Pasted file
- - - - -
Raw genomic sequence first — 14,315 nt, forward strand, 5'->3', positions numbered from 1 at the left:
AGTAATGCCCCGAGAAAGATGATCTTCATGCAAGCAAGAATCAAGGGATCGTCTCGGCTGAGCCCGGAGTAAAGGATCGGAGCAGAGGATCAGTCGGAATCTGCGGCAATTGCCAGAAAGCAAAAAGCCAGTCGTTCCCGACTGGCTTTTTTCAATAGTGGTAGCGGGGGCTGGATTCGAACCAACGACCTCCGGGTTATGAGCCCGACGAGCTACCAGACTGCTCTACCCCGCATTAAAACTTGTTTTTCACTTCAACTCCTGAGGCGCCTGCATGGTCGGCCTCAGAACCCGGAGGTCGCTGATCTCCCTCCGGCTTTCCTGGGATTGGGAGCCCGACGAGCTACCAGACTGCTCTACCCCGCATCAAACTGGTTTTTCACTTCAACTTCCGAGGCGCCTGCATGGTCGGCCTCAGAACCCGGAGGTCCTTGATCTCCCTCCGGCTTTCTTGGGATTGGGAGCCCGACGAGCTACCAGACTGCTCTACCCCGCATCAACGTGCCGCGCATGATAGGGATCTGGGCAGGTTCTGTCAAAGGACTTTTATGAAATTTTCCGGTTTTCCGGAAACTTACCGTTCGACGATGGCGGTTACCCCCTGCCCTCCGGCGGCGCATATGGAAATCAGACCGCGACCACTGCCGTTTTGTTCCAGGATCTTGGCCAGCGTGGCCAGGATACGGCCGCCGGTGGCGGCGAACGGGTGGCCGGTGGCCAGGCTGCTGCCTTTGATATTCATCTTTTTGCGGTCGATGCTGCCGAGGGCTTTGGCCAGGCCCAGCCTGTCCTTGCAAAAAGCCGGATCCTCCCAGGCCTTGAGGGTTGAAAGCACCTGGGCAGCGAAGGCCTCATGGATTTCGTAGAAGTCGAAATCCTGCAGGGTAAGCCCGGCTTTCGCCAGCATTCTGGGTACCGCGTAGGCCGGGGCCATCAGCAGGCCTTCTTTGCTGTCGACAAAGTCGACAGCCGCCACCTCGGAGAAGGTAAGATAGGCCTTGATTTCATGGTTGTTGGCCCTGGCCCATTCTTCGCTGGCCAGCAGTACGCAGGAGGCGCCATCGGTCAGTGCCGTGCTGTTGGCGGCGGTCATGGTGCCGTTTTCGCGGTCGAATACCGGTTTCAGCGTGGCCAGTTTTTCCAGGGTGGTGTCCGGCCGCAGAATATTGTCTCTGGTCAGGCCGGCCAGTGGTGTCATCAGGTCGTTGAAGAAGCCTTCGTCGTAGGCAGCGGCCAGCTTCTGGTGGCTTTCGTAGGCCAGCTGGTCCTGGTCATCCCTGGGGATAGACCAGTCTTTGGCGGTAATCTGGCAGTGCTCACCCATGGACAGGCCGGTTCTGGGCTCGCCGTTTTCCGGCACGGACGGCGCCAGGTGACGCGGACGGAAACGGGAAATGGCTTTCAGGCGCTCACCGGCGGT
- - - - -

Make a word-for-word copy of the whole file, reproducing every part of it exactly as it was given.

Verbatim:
Raw genomic sequence first — 14,315 nt, forward strand, 5'->3', positions numbered from 1 at the left:
AGTAATGCCCCGAGAAAGATGATCTTCATGCAAGCAAGAATCAAGGGATCGTCTCGGCTGAGCCCGGAGTAAAGGATCGGAGCAGAGGATCAGTCGGAATCTGCGGCAATTGCCAGAAAGCAAAAAGCCAGTCGTTCCCGACTGGCTTTTTTCAATAGTGGTAGCGGGGGCTGGATTCGAACCAACGACCTCCGGGTTATGAGCCCGACGAGCTACCAGACTGCTCTACCCCGCATTAAAACTTGTTTTTCACTTCAACTCCTGAGGCGCCTGCATGGTCGGCCTCAGAACCCGGAGGTCGCTGATCTCCCTCCGGCTTTCCTGGGATTGGGAGCCCGACGAGCTACCAGACTGCTCTACCCCGCATCAAACTGGTTTTTCACTTCAACTTCCGAGGCGCCTGCATGGTCGGCCTCAGAACCCGGAGGTCCTTGATCTCCCTCCGGCTTTCTTGGGATTGGGAGCCCGACGAGCTACCAGACTGCTCTACCCCGCATCAACGTGCCGCGCATGATAGGGATCTGGGCAGGTTCTGTCAAAGGACTTTTATGAAATTTTCCGGTTTTCCGGAAACTTACCGTTCGACGATGGCGGTTACCCCCTGCCCTCCGGCGGCGCATATGGAAATCAGACCGCGACCACTGCCGTTTTGTTCCAGGATCTTGGCCAGCGTGGCCAGGATACGGCCGCCGGTGGCGGCGAACGGGTGGCCGGTGGCCAGGCTGCTGCCTTTGATATTCATCTTTTTGCGGTCGATGCTGCCGAGGGCTTTGGCCAGGCCCAGCCTGTCCTTGCAAAAAGCCGGATCCTCCCAGGCCTTGAGGGTTGAAAGCACCTGGGCAGCGAAGGCCTCATGGATTTCGTAGAAGTCGAAATCCTGCAGGGTAAGCCCGGCTTTCGCCAGCATTCTGGGTACCGCGTAGGCCGGGGCCATCAGCAGGCCTTCTTTGCTGTCGACAAAGTCGACAGCCGCCACCTCGGAGAAGGTAAGATAGGCCTTGATTTCATGGTTGTTGGCCCTGGCCCATTCTTCGCTGGCCAGCAGTACGCAGGAGGCGCCATCGGTCAGTGCCGTGCTGTTGGCGGCGGTCATGGTGCCGTTTTCGCGGTCGAATACCGGTTTCAGCGTGGCCAGTTTTTCCAGGGTGGTGTCCGGCCGCAGAATATTGTCTCTGGTCAGGCCGGCCAGTGGTGTCATCAGGTCGTTGAAGAAGCCTTCGTCGTAGGCAGCGGCCAGCTTCTGGTGGCTTTCGTAGGCCAGCTGGTCCTGGTCATCCCTGGGGATAGACCAGTCTTTGGCGGTAATCTGGCAGTGCTCACCCATGGACAGGCCGGTTCTGGGCTCGCCGTTTTCCGGCACGGACGGCGCCAGGTGACGCGGACGGAAACGGGAAATGGCTTTCAGGCGCTCACCGGCGGT